AimThe aim of the current study was to retrospectively collect dental panoramic radiographs from Somali children living in Finland, to use the radiographic data to develop a new age estimation model based on the model established by Willems et al. (J Forensic Sci 46(4):893-895, 2001), and to compare the age prediction performances of the Willems et al. model (WM) and the newly developed model.Material and methodsDental panoramic radiographs from 808 healthy Somalis born in Finland were selected. The development of the seven left mandibular permanent teeth, from the central incisor to the second molar, was staged according to Demirjian et al. (Hum Biol 45(2):211-227, 1973). Radiographs with all listed permanent teeth completely developed were excluded. The studied sample consisted of 635 subjects (311 females, 324 males) ranging in age from 4 to 18years. Kappa and weighted Kappa statistics were used to quantify intra- and inter-observer agreement in stage allocation. The collected dataset was used to validate the WM, constructed on a Belgian Caucasian reference sample, and to establish a Somali-specific age estimation model (SM) based on the WM. Both models were validated and their age prediction performances quantified using mean error (ME), mean absolute error (MAE) and root mean squared error (RMSE).ResultsThe SM resulted in a slight underestimation of age when the sex groups were analysed separately or combined, with ME varying between 0.04 (standard deviation (SD) 1.01) and 0.05 (SD 1.04) years, MAE between 0.77 and 0.80years and RMSE between 1.01 and 1.04years. The WM statistically significantly underestimated the age of females, with an ME of 0.20 (SD 1.01) years (p=0.0006). For males, and for females and males combined, no statistically significant ME was observed.ConclusionThe WM and SM were similar in their age prediction performances, and the use of the WM in dental age assessment in the Somali population is justified.
  • Prokkola, Jenni M.; Åsheim, Eirik R.; Morozov, Sergey; Bangura, Paul; Erkinaro, Jaakko; Ruokolainen, Annukka; Primmer, Craig R.; Aykanat, Tutku (2022)
    A better understanding of the genetic and phenotypic architecture underlying life-history variation is a longstanding aim in biology. Theories suggest energy metabolism determines life-history variation by modulating resource acquisition and allocation trade-offs, but the genetic underpinnings of the relationship and its dependence on ecological conditions have rarely been demonstrated. The strong genetic determination of age-at-maturity by two unlinked genomic regions (vgll3 and six6) makes Atlantic salmon (Salmo salar) an ideal model to address these questions. Using more than 250 juveniles in common garden conditions, we quantified the covariation between metabolic phenotypes-standard and maximum metabolic rates (SMR and MMR), and aerobic scope (AS)-and the life-history genomic regions, and tested if food availability modulates the relationships. We found that the early maturation genotype in vgll3 was associated with higher MMR and consequently AS. Additionally, MMR exhibited physiological epistasis; it was decreased when late maturation genotypes co-occurred in both genomic regions. Contrary to our expectation, the life-history genotypes had no effects on SMR. Furthermore, food availability had no effect on the genetic covariation, suggesting a lack of genotype-by-environment interactions. Our results provide insights on the key organismal processes that link energy use at the juvenile stage to age-at-maturity, indicating potential mechanisms by which metabolism and life-history can coevolve.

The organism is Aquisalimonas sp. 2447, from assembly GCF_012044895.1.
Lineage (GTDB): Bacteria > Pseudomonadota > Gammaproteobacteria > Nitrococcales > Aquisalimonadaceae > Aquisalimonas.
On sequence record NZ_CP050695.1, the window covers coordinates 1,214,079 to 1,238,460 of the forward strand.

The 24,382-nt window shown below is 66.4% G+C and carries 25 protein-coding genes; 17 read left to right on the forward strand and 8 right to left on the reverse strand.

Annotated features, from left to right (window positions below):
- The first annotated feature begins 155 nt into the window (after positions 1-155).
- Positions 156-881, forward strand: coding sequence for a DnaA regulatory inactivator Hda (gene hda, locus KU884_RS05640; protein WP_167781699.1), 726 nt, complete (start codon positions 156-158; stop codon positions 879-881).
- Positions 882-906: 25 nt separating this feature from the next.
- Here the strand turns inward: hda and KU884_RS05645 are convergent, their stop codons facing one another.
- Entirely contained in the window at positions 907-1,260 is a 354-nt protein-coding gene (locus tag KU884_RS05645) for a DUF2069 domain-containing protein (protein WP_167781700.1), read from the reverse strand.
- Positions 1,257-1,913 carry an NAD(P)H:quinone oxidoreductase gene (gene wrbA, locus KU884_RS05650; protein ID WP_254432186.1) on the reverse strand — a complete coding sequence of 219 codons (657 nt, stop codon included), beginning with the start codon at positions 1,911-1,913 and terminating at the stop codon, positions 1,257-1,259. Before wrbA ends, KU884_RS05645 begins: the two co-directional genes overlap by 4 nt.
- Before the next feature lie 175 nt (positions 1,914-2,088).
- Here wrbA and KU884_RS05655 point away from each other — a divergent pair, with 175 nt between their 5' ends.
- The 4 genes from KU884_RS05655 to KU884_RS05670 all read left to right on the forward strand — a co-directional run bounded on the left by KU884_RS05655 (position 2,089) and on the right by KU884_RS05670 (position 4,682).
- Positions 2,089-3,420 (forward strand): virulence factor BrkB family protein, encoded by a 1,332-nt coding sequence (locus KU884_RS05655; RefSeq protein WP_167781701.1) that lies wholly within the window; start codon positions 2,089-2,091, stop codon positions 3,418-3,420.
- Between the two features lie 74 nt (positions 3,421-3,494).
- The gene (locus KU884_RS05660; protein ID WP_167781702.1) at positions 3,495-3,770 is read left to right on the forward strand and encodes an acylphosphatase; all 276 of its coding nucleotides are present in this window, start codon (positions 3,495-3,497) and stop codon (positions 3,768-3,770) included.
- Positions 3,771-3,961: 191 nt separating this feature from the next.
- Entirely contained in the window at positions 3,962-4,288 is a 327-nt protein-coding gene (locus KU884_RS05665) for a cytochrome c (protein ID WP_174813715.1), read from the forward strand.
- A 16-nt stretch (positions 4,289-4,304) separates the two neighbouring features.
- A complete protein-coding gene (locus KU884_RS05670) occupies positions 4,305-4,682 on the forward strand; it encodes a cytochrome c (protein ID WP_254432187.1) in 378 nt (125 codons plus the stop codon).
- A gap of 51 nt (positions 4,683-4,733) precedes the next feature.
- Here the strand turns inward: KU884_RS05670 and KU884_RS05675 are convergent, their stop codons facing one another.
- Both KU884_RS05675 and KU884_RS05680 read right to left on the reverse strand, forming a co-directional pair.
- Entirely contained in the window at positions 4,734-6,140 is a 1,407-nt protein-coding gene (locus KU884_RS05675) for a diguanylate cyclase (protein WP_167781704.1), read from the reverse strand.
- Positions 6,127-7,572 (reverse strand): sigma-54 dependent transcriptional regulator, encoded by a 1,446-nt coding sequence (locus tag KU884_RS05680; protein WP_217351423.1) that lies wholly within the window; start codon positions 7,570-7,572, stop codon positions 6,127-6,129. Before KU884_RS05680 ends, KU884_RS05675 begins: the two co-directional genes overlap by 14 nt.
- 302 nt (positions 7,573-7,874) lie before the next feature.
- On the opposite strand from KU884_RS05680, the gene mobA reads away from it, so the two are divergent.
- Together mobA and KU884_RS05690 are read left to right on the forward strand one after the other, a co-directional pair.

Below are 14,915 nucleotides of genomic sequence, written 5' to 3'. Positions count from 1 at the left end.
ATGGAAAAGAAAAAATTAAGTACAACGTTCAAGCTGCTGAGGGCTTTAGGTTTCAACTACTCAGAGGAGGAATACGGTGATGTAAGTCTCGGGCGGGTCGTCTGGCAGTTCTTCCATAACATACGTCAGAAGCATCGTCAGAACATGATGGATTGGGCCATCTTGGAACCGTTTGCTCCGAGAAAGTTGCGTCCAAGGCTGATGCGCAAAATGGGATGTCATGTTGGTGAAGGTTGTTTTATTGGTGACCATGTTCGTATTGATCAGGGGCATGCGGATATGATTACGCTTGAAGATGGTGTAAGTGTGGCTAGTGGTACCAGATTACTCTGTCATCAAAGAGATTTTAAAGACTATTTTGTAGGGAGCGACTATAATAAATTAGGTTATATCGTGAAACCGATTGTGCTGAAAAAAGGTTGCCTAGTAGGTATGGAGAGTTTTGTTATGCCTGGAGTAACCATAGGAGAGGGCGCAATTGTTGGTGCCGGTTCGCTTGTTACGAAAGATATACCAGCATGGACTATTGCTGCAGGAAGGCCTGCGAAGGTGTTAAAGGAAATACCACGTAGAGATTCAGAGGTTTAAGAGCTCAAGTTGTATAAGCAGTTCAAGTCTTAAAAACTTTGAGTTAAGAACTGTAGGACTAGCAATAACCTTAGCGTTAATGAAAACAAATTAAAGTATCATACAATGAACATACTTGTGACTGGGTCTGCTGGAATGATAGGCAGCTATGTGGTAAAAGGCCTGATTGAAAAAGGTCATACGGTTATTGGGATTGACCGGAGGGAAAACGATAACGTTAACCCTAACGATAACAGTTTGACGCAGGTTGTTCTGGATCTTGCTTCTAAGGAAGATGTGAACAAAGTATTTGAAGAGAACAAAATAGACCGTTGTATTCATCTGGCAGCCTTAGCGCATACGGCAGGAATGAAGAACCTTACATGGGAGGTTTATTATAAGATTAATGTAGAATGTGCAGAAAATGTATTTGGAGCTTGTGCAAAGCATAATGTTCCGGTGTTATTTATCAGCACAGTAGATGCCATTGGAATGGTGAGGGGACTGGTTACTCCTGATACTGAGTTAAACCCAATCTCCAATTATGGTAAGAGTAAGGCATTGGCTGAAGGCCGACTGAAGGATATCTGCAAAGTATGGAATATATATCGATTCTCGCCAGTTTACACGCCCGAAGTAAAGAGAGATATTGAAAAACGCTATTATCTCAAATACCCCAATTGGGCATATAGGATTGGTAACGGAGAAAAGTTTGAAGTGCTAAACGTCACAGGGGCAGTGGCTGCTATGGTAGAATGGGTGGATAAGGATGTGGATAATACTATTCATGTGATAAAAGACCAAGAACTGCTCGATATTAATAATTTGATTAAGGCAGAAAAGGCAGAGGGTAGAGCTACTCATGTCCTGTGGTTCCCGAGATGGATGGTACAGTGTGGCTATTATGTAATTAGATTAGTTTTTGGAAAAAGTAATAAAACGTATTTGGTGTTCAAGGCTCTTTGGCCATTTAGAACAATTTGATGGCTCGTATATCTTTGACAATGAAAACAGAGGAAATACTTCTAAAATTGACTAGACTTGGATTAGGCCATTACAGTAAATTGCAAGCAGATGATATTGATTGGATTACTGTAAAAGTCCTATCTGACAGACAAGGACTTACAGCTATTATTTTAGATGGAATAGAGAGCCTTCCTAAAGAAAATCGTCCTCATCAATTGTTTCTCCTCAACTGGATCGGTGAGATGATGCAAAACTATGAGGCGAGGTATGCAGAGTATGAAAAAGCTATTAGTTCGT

• Huuskonen, Arto; Jaakkola, Seija; Manni, Katariina (2020)
    Total mixed rations (TMR) based on grass silage (GS), triticale silage (TS), mixture of GS and TS, barley silage (BS) and mixture of GS and BS were fed to fifty Hereford (HF) and fifty Charolais (CH) bulls. The proportion (g kg(-1) dry matter [DM]) of the silages in the TMRs were as follows: (1) GS (600); (2) TS (600); (3) GS (300) and TS (300); (4) BS (600); (5) GS (300) and BS (300). Concentrate proportion was 400 g kg(-1) DM. According to feed analyses, the GS had 15 and 8% higher metabolizable energy (ME) concentration as well as 51 and 49% higher crude protein (CP) concentration compared to TS and BS, respectively. Average DM intake (DMI) on TS and BS containing diets was higher compared to GS as a sole forage (p=0.001). Compared to the TS based rations the use of BS rations increased daily DMI by 5% (p
  • Debes, Paul; Piavchenko, Nikolai; Ruokolainen, Annukka; Ovaskainen, Outi; Moustakas-Verho, Jacqueline E.; Parre, Noora; Aykanat, Tutku; Erkinaro, Jaakko; Primmer, Craig R. (2021)